We live at ever-higher speeds. In modern technological culture, speed has been internalised as an end-in-itself; our designed world further reinforces the value we place on speed – from high-speed trains to ultra-fast information networks. Speed defines our products, our environments, our way of life, and our imaginations. Growth is embedded in our culture. It drives the design of artefacts, systems, and environments: in computing, transportation, work entertainment, education and health.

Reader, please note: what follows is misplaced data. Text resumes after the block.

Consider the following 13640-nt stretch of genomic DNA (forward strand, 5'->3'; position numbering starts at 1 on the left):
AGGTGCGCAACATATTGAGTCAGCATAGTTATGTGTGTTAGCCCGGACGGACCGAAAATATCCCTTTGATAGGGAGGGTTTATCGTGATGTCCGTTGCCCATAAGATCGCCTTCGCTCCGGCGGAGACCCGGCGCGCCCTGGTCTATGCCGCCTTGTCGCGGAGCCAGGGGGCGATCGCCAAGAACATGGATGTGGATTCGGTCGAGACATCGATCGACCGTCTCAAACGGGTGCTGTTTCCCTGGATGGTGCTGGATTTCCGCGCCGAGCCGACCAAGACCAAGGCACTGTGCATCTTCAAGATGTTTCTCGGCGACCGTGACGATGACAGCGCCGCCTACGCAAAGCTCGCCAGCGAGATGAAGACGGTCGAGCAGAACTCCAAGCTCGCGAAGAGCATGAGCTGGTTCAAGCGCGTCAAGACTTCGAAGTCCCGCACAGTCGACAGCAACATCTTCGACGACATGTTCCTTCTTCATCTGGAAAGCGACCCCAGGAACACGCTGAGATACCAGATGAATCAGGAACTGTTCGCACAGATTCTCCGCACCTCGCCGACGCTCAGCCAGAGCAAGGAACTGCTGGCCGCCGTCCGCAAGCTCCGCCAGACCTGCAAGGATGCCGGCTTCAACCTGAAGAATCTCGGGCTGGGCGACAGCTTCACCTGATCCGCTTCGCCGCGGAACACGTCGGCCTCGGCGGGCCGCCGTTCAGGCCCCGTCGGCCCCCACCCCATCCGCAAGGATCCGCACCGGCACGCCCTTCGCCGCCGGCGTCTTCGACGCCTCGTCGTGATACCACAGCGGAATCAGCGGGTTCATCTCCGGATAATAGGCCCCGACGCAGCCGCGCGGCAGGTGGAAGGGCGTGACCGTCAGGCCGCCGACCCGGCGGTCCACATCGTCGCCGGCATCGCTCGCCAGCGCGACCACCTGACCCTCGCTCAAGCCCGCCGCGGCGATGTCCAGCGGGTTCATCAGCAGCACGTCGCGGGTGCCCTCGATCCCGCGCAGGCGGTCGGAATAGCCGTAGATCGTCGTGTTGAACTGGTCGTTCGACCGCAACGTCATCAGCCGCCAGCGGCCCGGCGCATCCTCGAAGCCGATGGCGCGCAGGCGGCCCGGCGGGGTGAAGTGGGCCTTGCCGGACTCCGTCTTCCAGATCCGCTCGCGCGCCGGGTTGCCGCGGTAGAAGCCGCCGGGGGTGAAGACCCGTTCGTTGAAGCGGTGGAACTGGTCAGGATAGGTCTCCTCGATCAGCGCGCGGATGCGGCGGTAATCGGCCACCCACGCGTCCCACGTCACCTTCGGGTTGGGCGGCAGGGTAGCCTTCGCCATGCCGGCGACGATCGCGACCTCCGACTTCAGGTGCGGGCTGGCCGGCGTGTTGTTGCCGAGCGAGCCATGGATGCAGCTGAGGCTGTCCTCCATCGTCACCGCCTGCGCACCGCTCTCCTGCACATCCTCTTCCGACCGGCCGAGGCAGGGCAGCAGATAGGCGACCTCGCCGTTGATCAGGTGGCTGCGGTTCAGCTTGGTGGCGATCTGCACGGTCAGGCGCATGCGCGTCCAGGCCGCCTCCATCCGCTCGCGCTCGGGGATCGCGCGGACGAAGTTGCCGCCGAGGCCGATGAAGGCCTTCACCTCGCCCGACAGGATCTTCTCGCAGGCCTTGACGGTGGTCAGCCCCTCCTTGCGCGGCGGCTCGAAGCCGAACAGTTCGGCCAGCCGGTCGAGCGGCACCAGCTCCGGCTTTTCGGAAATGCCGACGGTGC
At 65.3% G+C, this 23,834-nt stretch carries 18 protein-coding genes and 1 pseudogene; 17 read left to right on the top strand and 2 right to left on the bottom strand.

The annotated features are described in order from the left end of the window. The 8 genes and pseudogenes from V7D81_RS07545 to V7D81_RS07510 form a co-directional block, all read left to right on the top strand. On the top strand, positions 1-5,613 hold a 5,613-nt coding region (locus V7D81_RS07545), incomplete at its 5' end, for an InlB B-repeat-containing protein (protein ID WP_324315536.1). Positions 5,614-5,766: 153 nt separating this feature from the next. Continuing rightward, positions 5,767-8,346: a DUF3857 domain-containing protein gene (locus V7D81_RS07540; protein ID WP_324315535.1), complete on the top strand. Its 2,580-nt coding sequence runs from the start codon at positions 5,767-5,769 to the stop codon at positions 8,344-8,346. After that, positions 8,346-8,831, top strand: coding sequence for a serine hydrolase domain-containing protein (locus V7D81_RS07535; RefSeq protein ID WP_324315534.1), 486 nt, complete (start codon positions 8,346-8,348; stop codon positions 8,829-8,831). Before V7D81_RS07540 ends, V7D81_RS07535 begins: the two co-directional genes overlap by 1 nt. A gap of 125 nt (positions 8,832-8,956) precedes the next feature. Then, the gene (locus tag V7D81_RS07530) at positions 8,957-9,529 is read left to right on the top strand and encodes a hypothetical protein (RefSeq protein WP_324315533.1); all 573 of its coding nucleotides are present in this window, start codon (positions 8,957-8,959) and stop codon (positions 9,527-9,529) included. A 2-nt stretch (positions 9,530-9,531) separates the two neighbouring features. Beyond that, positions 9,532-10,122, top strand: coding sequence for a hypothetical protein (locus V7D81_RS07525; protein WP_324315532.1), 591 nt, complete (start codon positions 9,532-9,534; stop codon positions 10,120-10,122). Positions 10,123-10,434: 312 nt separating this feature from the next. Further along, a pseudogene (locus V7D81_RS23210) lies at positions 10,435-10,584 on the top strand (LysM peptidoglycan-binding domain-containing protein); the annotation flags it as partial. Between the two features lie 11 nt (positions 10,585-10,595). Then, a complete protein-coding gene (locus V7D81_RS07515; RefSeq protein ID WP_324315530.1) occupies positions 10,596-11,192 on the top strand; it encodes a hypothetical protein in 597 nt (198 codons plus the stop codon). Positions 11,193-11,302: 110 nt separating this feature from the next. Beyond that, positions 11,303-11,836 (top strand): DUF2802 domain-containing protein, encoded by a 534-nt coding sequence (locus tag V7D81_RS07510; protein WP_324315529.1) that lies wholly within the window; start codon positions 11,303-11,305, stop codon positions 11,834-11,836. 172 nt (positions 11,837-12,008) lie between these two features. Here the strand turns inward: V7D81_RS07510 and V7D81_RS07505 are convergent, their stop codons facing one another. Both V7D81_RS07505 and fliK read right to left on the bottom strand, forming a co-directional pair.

Large size and the drive to increase size are basic causes of many of the ills of our times. The notion that big is good and bigger better has held sway too long among politicians, economists, business people, journalists and TV commentators. Industry is considered more viable if big. It creates massive demands through colossal expenditure on advertising so that it can produce more with larger machines so that it can have even larger markets. Small and medium companies are destroyed in the process taking control of local economies and jobs away from these communities. The Gross National Product has become a state God, putting strains on people, using up resources and creating pollution. Persuaded by politicians and others that all is needed is faster economic growth, people do not face up to the moral issue of just distribution of the present excess of goods and services. Science and technology is trapped in the bigger is better syndrome. The urban environment including, schools, building, cars, roads and houses has become to large to be compatible with human dignity, well being and spiritual growth.